Bank set to pump £75bn into economy

Monetary Policy Committee expected to agree another round of quantitative easing
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The Independent Online

The Bank of England is set to pump up to £75bn of newly printed money into the ailing UK economy as fears grow that the eurozone crisis could drag Britain deeper into recession.

City analysts are expecting the Bank's Monetary Policy Committee (MPC) to extend its £325bn Quantitative Easing programme this week. The average forecast is for another £50bn of UK sovereign bond purchases.

But several economists say that the MPC is likely to go even further at its monthly meeting on Thursday. "We are confident this will be another occasion when the Bank of England errs on the side of doing more rather than less," said Sam Hill of RBC Capital Markets. He expects the nine-member MPC to vote to buy another £75bn in assets over the next four months.

According to Mr Hill, the MPC is likely to feel it has more room to stimulate the economy because inflation has fallen faster than many expected, with the Consumer Prices Index dropping to 2.8 per cent in May.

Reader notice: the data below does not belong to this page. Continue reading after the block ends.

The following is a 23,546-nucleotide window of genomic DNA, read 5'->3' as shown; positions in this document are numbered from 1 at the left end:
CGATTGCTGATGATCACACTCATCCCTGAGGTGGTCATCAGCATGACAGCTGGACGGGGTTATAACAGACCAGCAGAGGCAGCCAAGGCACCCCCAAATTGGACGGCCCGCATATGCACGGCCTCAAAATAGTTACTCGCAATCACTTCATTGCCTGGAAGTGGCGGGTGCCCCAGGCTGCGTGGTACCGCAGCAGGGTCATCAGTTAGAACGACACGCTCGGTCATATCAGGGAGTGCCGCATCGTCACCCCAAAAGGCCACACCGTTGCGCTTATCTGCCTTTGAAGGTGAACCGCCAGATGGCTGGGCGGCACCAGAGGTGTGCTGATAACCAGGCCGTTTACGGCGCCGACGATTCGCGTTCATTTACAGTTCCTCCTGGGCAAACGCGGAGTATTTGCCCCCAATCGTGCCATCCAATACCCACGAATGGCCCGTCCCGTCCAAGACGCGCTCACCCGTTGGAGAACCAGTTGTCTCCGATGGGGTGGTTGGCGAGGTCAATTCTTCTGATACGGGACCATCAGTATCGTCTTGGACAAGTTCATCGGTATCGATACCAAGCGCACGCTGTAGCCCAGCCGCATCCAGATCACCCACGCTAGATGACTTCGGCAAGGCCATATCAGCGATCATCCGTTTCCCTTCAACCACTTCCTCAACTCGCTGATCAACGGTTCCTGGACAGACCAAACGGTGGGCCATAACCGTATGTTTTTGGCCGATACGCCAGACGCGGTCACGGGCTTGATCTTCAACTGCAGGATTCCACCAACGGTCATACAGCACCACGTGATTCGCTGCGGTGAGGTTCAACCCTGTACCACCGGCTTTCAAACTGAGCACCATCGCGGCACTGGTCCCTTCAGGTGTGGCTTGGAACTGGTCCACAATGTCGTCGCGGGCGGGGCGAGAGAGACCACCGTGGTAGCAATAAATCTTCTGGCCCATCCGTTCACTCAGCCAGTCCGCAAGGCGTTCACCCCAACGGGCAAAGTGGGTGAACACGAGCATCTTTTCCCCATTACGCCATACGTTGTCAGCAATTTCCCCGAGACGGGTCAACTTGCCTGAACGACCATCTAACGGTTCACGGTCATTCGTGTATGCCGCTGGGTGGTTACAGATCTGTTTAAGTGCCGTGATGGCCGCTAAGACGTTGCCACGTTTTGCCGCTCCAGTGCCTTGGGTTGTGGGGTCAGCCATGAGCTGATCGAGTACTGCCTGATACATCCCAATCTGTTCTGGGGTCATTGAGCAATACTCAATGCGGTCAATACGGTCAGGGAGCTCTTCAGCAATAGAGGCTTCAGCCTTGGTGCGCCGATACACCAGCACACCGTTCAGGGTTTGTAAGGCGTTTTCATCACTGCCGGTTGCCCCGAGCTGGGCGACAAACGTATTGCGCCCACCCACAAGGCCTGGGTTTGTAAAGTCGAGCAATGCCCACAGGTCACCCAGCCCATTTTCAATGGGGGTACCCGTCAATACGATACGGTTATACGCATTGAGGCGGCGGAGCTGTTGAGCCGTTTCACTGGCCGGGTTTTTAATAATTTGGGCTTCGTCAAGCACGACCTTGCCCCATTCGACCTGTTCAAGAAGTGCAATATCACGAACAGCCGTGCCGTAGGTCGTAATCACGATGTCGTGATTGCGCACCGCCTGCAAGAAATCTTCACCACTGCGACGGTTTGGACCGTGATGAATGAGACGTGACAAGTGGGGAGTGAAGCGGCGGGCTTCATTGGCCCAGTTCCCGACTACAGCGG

"The last two months of inflation data is the first time it has undershot the consensus since 2007," said Mr Hill.

Research by the Bank suggests that previous rounds of QE have boosted GDP, but also raised inflation.

Peter Dixon, a global equities economist at Commerzbank, said that the MPC's final decision could be influenced by signs of stress in financial markets next week.

He said: "Our working assumption is that the committee will raise the QE limit by £50bn, but given the fragility of the economy and financial markets we cannot rule out an even bigger increase."

At its June meeting, the MPC was split, with five members voting to keep the QE programme on hold and four voting to extend it. But the published minutes of that meeting showed that most MPC members acknowledged that "further stimulus was likely to become warranted at some point".

Since that meeting, the Bank Governor, Sir Mervyn King, who was in the unsuccessful minority last month, has dropped some heavy hints that the situation has deteriorated sufficiently to warrant more asset purchases.

At last month's Mansion House dinner he said "the case for a further monetary easing is growing".

However, Howard Archer, the chief UK economist at IHS Global Insight, argued: "It could be that the five MPC members currently against more QE would prefer to hold fire for at least a little longer."